The Bangladesh Power Development Board (BPDB), it seems, is out to prove that plenty of anything---in its case, power plants--- at times, can be perilous.
This would sound bizarre to many, for even some years back the economy was bleeding due to power shortage. Industries remained shut, markets used to pull down shutters soon after dusk and residents across the country suffered due to frequent power outages.
Now, the abundance of power has emerged as a serious problem for the BPDB and the economy as well!
According to a report published in this paper late last week, the power plants under the control of the state-owned BPDB generated around 1,200 megawatt (MW) on April, 29 last, the highest ever volume of electricity produced in the country.
On that day, it, however, kept idle a number of power plants with an aggregate generation capacity of 6,000 MW since their services were not required.
But the BPDB has to count extra cost if it asks private power plants to remain idle. It has to compensate the power plants in the form of 'capacity payments'. Such payments have become more of a norm and also a serious financial burden on the BPDB.
The total installed capacity of the power plants at the disposal of the BPDB now stands at over 18,000 MW. So, more than one-third of the total installed capacity remained idle on the day that saw the highest ever power generation. In the winter season, the idle capacity goes up further.
All these statistics do point to a serious demand-supply mismatch in the country's power sector. However, some power plants, owned by the BPDB, are required to keep out of operation because of gas shortage. Such non-operation does not involve any form of compensation payment.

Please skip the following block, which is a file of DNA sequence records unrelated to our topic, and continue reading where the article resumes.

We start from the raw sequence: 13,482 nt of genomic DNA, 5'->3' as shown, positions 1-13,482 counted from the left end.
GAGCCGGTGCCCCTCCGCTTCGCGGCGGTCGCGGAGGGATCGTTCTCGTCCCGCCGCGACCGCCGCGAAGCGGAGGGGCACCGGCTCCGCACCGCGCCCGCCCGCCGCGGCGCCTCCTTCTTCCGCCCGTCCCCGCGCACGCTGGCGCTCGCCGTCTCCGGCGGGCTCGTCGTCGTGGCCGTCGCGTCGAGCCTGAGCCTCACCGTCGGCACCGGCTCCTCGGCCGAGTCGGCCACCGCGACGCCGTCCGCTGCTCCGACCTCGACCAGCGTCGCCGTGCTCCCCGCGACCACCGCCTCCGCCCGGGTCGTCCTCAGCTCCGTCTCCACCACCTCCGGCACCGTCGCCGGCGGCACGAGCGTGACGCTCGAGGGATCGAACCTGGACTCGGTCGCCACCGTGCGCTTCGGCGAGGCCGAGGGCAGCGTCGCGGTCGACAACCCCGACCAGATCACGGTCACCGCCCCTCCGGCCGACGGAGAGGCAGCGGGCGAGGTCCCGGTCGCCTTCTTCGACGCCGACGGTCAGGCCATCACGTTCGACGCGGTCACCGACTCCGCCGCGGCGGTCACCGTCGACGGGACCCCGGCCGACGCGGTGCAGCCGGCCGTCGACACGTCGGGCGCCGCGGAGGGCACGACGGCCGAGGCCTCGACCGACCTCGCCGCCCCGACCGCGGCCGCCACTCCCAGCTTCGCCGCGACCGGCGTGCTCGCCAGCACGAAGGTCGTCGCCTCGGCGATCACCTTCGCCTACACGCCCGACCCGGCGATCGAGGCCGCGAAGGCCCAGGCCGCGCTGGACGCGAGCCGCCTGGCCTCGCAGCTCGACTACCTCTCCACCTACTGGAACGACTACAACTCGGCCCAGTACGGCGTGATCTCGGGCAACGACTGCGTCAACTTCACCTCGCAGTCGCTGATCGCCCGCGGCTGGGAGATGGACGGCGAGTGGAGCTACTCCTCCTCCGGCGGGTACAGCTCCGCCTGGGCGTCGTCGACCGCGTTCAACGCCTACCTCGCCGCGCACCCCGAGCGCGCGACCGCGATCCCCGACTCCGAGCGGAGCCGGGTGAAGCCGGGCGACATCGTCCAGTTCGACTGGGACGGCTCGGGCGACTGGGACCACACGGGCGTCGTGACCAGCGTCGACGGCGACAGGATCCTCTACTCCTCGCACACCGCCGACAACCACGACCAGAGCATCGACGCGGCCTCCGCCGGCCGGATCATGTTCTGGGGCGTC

But the Board has to count a substantial cost if it asks the private power plants to remain idle since their services are not required for the time being.
If nearly one-third of the installed power generation capacity remains out of operation during peak summer season, it is hard to deny the fact that the sector is facing an over-capacity, at least, for now.
However, if seen in the context of the rising demand for power, the existing installed capacity should not be a problem. But, the real problem lies with capacity payments and the nature of power plants.
The power sector needs large and medium power plants having permanent structure, not mushrooming of temporary rental power plants.
Going by the current developments in the power sector, it is quite clear that some quarters were out to create an over-capacity using the expensive rental power plants. This has been done with an intention of benefitting themselves and the owners of rental power plants at the cost of public exchequer.
The special law that provides protection against legal actions against wrongdoing has emboldened an unscrupulous section of people to proceed whimsically.
The situation in the power sector can no way be described as orderly and disciplined. A total of 80 private plants are now dominating the sector and most of them have come into being through unsolicited offers. The special law has helped both the power ministry and sponsors of these power plants to make decisions without any opposition or scrutiny.
In 2010 when the power crisis was at its peak, such a piece of legislation might have been necessary for a limited period. But the continuation of the law for a decade through extension of its tenure time and again has given rise to many questions.
Even there are anomalies in the fixation of tariff on power procured from privately-owned power plants. Tariff varies from plant to plant though all of them are using the same type of fuel---furnace oil or diesel. No convincing explanation is available with the relevant authorities in support of such variations in tariff. Besides, the owners of furnace oil-based power plants have been allowed to import their fuel duty-free and enjoy some other fiscal benefits.
Allegations have it that taking advantage of the special protection law some people are making their fortune. Parliament has extended the tenure of the law a number of times since its adoption in 2010.
There is no denying that the government has taken up a number of mega power plant projects and most of them are coal-based. The size of the Rooppur nuclear power plant is quite big. But over the last one decade a good number of large conventional power plants should have been implemented. The overemphasis on rental power plants might have worked as a strong disincentive here.
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